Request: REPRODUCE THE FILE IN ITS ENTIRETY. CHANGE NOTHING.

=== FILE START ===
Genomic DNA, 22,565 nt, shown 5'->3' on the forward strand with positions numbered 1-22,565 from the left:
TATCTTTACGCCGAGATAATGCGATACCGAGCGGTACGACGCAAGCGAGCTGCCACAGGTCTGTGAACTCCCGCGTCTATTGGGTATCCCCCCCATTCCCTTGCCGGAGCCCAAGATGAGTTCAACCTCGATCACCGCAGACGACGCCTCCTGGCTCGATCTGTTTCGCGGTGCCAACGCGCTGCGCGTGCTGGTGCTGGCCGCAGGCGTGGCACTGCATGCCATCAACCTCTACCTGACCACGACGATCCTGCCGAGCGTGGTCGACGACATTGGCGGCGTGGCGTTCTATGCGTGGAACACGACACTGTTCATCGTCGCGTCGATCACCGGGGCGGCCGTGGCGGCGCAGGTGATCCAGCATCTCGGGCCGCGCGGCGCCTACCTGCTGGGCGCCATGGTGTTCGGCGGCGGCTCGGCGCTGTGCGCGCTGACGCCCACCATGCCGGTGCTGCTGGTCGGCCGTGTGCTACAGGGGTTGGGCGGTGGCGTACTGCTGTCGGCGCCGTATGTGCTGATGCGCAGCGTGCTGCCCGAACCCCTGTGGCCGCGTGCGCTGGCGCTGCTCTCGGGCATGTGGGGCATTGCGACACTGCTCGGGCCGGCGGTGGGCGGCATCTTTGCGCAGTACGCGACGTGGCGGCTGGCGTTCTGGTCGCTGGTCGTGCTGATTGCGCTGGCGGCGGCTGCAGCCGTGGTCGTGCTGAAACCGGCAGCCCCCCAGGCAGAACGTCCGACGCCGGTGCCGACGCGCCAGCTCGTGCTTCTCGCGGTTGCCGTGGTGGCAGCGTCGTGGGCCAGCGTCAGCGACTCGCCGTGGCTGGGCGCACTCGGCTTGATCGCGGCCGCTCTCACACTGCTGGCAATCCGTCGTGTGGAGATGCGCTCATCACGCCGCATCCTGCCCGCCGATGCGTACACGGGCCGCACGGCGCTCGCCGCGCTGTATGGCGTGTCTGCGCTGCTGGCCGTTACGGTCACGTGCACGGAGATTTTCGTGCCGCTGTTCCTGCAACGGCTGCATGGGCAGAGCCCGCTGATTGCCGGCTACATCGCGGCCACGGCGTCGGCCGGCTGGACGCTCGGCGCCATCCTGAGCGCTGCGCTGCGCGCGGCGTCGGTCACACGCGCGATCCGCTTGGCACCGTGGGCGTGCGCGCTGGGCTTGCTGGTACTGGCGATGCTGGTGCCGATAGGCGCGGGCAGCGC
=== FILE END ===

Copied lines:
Genomic DNA, 22,565 nt, shown 5'->3' on the forward strand with positions numbered 1-22,565 from the left:
TATCTTTACGCCGAGATAATGCGATACCGAGCGGTACGACGCAAGCGAGCTGCCACAGGTCTGTGAACTCCCGCGTCTATTGGGTATCCCCCCCATTCCCTTGCCGGAGCCCAAGATGAGTTCAACCTCGATCACCGCAGACGACGCCTCCTGGCTCGATCTGTTTCGCGGTGCCAACGCGCTGCGCGTGCTGGTGCTGGCCGCAGGCGTGGCACTGCATGCCATCAACCTCTACCTGACCACGACGATCCTGCCGAGCGTGGTCGACGACATTGGCGGCGTGGCGTTCTATGCGTGGAACACGACACTGTTCATCGTCGCGTCGATCACCGGGGCGGCCGTGGCGGCGCAGGTGATCCAGCATCTCGGGCCGCGCGGCGCCTACCTGCTGGGCGCCATGGTGTTCGGCGGCGGCTCGGCGCTGTGCGCGCTGACGCCCACCATGCCGGTGCTGCTGGTCGGCCGTGTGCTACAGGGGTTGGGCGGTGGCGTACTGCTGTCGGCGCCGTATGTGCTGATGCGCAGCGTGCTGCCCGAACCCCTGTGGCCGCGTGCGCTGGCGCTGCTCTCGGGCATGTGGGGCATTGCGACACTGCTCGGGCCGGCGGTGGGCGGCATCTTTGCGCAGTACGCGACGTGGCGGCTGGCGTTCTGGTCGCTGGTCGTGCTGATTGCGCTGGCGGCGGCTGCAGCCGTGGTCGTGCTGAAACCGGCAGCCCCCCAGGCAGAACGTCCGACGCCGGTGCCGACGCGCCAGCTCGTGCTTCTCGCGGTTGCCGTGGTGGCAGCGTCGTGGGCCAGCGTCAGCGACTCGCCGTGGCTGGGCGCACTCGGCTTGATCGCGGCCGCTCTCACACTGCTGGCAATCCGTCGTGTGGAGATGCGCTCATCACGCCGCATCCTGCCCGCCGATGCGTACACGGGCCGCACGGCGCTCGCCGCGCTGTATGGCGTGTCTGCGCTGCTGGCCGTTACGGTCACGTGCACGGAGATTTTCGTGCCGCTGTTCCTGCAACGGCTGCATGGGCAGAGCCCGCTGATTGCCGGCTACATCGCGGCCACGGCGTCGGCCGGCTGGACGCTCGGCGCCATCCTGAGCGCTGCGCTGCGCGCGGCGTCGGTCACACGCGCGATCCGCTTGGCACCGTGGGCGTGCGCGCTGGGCTTGCTGGTACTGGCGATGCTGGTGCCGATAGGCGCGGGCAGCGC